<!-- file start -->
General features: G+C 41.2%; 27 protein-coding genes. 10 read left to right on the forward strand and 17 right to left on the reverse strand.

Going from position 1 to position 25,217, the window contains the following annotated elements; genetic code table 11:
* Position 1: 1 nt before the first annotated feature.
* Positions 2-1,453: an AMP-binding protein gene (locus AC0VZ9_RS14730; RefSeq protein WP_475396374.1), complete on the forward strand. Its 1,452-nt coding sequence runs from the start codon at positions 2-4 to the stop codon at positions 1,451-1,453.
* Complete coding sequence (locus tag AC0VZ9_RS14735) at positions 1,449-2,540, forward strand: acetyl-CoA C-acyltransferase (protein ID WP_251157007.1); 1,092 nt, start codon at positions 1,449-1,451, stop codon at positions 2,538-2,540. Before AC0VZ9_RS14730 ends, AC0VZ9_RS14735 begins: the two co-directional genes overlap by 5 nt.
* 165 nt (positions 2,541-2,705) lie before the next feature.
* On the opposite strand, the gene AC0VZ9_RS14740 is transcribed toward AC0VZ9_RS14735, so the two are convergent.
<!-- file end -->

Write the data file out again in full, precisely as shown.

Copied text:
General features: G+C 41.2%; 27 protein-coding genes. 10 read left to right on the forward strand and 17 right to left on the reverse strand.

Going from position 1 to position 25,217, the window contains the following annotated elements; genetic code table 11:
* Position 1: 1 nt before the first annotated feature.
* Positions 2-1,453: an AMP-binding protein gene (locus AC0VZ9_RS14730; RefSeq protein WP_475396374.1), complete on the forward strand. Its 1,452-nt coding sequence runs from the start codon at positions 2-4 to the stop codon at positions 1,451-1,453.
* Complete coding sequence (locus tag AC0VZ9_RS14735) at positions 1,449-2,540, forward strand: acetyl-CoA C-acyltransferase (protein ID WP_251157007.1); 1,092 nt, start codon at positions 1,449-1,451, stop codon at positions 2,538-2,540. Before AC0VZ9_RS14730 ends, AC0VZ9_RS14735 begins: the two co-directional genes overlap by 5 nt.
* 165 nt (positions 2,541-2,705) lie before the next feature.
* On the opposite strand, the gene AC0VZ9_RS14740 is transcribed toward AC0VZ9_RS14735, so the two are convergent.